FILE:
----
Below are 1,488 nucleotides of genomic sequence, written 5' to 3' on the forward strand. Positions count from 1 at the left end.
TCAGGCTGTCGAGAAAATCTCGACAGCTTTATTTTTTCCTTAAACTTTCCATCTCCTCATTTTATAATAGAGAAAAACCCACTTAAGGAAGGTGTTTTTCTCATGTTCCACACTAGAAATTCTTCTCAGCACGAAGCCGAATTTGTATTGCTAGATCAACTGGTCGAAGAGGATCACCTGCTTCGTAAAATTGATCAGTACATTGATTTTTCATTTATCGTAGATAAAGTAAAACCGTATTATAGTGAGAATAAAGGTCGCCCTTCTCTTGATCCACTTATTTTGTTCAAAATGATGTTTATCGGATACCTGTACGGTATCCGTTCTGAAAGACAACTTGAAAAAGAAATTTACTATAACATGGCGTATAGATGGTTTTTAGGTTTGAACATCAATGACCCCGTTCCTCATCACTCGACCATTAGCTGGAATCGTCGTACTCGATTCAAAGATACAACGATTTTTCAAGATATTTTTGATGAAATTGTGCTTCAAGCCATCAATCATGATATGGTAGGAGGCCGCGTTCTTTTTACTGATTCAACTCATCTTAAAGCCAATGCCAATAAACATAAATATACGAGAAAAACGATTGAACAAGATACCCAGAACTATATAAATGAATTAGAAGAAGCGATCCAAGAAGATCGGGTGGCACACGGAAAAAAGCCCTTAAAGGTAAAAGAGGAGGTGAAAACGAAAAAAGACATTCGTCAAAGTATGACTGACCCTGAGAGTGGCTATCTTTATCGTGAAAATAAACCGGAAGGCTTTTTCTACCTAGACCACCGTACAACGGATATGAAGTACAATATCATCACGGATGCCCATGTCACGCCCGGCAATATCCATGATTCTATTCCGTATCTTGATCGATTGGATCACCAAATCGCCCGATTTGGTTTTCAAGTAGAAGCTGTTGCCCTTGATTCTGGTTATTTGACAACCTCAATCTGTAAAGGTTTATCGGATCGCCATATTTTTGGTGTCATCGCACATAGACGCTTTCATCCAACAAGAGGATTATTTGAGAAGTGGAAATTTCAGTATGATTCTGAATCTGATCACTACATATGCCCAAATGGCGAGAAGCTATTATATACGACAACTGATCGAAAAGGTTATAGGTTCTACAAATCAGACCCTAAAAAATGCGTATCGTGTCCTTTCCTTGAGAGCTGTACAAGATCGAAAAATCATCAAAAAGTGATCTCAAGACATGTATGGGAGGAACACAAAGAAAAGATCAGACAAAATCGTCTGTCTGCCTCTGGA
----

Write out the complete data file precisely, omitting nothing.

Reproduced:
Below are 1,488 nucleotides of genomic sequence, written 5' to 3' on the forward strand. Positions count from 1 at the left end.
TCAGGCTGTCGAGAAAATCTCGACAGCTTTATTTTTTCCTTAAACTTTCCATCTCCTCATTTTATAATAGAGAAAAACCCACTTAAGGAAGGTGTTTTTCTCATGTTCCACACTAGAAATTCTTCTCAGCACGAAGCCGAATTTGTATTGCTAGATCAACTGGTCGAAGAGGATCACCTGCTTCGTAAAATTGATCAGTACATTGATTTTTCATTTATCGTAGATAAAGTAAAACCGTATTATAGTGAGAATAAAGGTCGCCCTTCTCTTGATCCACTTATTTTGTTCAAAATGATGTTTATCGGATACCTGTACGGTATCCGTTCTGAAAGACAACTTGAAAAAGAAATTTACTATAACATGGCGTATAGATGGTTTTTAGGTTTGAACATCAATGACCCCGTTCCTCATCACTCGACCATTAGCTGGAATCGTCGTACTCGATTCAAAGATACAACGATTTTTCAAGATATTTTTGATGAAATTGTGCTTCAAGCCATCAATCATGATATGGTAGGAGGCCGCGTTCTTTTTACTGATTCAACTCATCTTAAAGCCAATGCCAATAAACATAAATATACGAGAAAAACGATTGAACAAGATACCCAGAACTATATAAATGAATTAGAAGAAGCGATCCAAGAAGATCGGGTGGCACACGGAAAAAAGCCCTTAAAGGTAAAAGAGGAGGTGAAAACGAAAAAAGACATTCGTCAAAGTATGACTGACCCTGAGAGTGGCTATCTTTATCGTGAAAATAAACCGGAAGGCTTTTTCTACCTAGACCACCGTACAACGGATATGAAGTACAATATCATCACGGATGCCCATGTCACGCCCGGCAATATCCATGATTCTATTCCGTATCTTGATCGATTGGATCACCAAATCGCCCGATTTGGTTTTCAAGTAGAAGCTGTTGCCCTTGATTCTGGTTATTTGACAACCTCAATCTGTAAAGGTTTATCGGATCGCCATATTTTTGGTGTCATCGCACATAGACGCTTTCATCCAACAAGAGGATTATTTGAGAAGTGGAAATTTCAGTATGATTCTGAATCTGATCACTACATATGCCCAAATGGCGAGAAGCTATTATATACGACAACTGATCGAAAAGGTTATAGGTTCTACAAATCAGACCCTAAAAAATGCGTATCGTGTCCTTTCCTTGAGAGCTGTACAAGATCGAAAAATCATCAAAAAGTGATCTCAAGACATGTATGGGAGGAACACAAAGAAAAGATCAGACAAAATCGTCTGTCTGCCTCTGGA